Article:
In 2005, there were only six people with postgraduate degrees working as forestry researchers in DRC. CIFOR and UNIKIS have since trained 220 Master and PhD students, a new generation of Congolese forest experts who will now be able to conduct world-class research right next to the rainforest.

“I know many Congolese researchers who wanted to conduct very interesting studies on wood anatomy, but had to give up because there was no suitable equipment in the region,” regrets Kafuti. He believes the new facility, which includes high-end microscopes and tools for radiocarbon dating, will allow African scientists to pursue their studies and guide the sustainable management of forests.

   Mélissa Rousseau trains MSc students Chalay Azenge Bokoy and Muyisa Mbusa Wasukundi. Axel Fassio/CIFOR


Studying wood biology has a number of important, real-life applications, starting with the management of commercially-valuable tree species. “Knowing the age and growth patterns of trees, for example, is vital to determining how much wood we can extract from a forest, and when, without jeopardizing the survival of the species,” explains Beeckman from the RMCA.

Indeed, one of the key challenges for countries in the Congo Basin is developing their own modern silviculture approaches —strategies to manage forests and tree plantations so they can continue responding to the needs of people, biodiversity and the climate for years to come.

Kafuti and Luambua are now conducting some of the first studies globally on how hardwood trees such as Afrormosia (‘Pericopsis elata’) –the second most exported species in the DRC— will react to climate change, and how they can be safeguarded. Their studies will be very much facilitated by the local presence of the wood biology laboratory.

In the future, the facility could also help fight illegal logging through forensic timber identification. That is, by determining the species of harvested trees at the request of local authorities or the Convention on International Trade in Endangered Species of Wild Fauna and Flora (CITES).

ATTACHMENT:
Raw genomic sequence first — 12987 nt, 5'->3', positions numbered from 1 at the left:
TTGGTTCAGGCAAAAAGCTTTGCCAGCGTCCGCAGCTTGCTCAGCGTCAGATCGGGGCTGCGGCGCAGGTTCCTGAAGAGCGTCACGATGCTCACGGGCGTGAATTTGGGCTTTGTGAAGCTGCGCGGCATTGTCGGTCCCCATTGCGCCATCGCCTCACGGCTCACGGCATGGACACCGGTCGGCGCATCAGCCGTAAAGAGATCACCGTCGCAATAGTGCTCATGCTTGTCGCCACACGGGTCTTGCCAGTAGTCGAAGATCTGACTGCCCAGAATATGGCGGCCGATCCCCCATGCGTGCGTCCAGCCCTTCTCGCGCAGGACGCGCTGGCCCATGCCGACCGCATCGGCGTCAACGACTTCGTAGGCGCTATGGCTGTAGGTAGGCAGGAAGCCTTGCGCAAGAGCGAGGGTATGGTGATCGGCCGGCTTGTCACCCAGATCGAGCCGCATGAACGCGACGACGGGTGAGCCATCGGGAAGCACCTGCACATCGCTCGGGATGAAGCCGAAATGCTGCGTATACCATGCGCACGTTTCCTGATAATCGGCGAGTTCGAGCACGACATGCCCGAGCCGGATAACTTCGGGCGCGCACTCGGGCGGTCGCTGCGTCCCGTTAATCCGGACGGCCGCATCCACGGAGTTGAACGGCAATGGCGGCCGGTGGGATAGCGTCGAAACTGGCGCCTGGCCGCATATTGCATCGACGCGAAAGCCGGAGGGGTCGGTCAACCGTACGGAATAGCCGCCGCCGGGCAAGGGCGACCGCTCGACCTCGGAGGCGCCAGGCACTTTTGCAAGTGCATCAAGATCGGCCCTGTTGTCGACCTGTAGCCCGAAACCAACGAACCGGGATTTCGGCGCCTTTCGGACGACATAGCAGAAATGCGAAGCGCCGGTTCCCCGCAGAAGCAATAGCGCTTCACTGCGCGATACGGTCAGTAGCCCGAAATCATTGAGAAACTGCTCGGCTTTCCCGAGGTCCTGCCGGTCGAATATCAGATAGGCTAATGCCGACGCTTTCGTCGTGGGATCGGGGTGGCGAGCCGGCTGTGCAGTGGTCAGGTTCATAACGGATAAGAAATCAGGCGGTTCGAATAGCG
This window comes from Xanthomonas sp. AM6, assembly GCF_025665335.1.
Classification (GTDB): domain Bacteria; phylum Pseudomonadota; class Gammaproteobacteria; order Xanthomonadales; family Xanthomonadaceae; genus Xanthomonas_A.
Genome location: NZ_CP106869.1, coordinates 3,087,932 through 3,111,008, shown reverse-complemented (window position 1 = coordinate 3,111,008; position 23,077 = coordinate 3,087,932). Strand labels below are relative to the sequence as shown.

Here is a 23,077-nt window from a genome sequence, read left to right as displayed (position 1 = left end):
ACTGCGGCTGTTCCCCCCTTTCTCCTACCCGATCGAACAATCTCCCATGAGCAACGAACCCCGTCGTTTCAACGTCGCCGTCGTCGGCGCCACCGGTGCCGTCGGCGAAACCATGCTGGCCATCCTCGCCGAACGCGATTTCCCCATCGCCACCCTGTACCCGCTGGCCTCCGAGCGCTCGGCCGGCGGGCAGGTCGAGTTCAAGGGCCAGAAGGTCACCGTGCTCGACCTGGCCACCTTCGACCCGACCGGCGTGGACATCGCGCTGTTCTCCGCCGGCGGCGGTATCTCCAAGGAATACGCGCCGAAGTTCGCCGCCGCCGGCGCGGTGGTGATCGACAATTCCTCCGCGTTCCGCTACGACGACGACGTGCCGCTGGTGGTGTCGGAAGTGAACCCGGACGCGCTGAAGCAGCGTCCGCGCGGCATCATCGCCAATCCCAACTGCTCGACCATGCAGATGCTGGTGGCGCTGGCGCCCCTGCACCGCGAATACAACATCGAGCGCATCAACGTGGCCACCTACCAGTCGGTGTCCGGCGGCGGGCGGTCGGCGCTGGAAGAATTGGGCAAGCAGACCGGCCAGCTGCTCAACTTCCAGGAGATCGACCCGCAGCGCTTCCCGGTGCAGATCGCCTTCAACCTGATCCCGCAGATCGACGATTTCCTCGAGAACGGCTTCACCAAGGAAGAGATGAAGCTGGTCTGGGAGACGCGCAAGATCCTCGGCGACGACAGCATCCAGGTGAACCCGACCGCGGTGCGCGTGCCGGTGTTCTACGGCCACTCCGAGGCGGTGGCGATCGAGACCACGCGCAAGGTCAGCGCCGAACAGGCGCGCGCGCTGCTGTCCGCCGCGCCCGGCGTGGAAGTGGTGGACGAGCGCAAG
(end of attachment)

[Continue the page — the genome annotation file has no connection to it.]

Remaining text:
Yangambi's wood biology laboratory is located next to the tropical rainforest. Axel Fassio/CIFOR


The forests in the Congo basin provide livelihoods and ecosystem services to 60 million people living in and around them, but they are threatened by population growth, slash-and-burn agriculture and fuelwood harvesting.

Deforestation through unsustainable logging, mining and illegal trade of plant and animal species is exacerbated by poor governance and lack of economic opportunities for local communities.

Deep inside the Yangambi Biosphere Reserve, PhD candidate Nestor Luambua trudges through one of the largest undisturbed stands of tropical forest on the planet. Having inventoried trees in an area the size of 300 football pitches, he knows every twist and turn and is confident he can pick his way through the wilderness.

Likewise, Luambua and his fellow researchers are convinced it is possible to find a way out of the unsustainable exploitation of central African forests. Research, education and the development of alternative livelihoods all have a role to play.

Rousseau from the RMCA agrees: “The wood biology laboratory is the first brick in the building, but it is piece by piece that even the grandest constructions take shape.”

This research was supported by European Union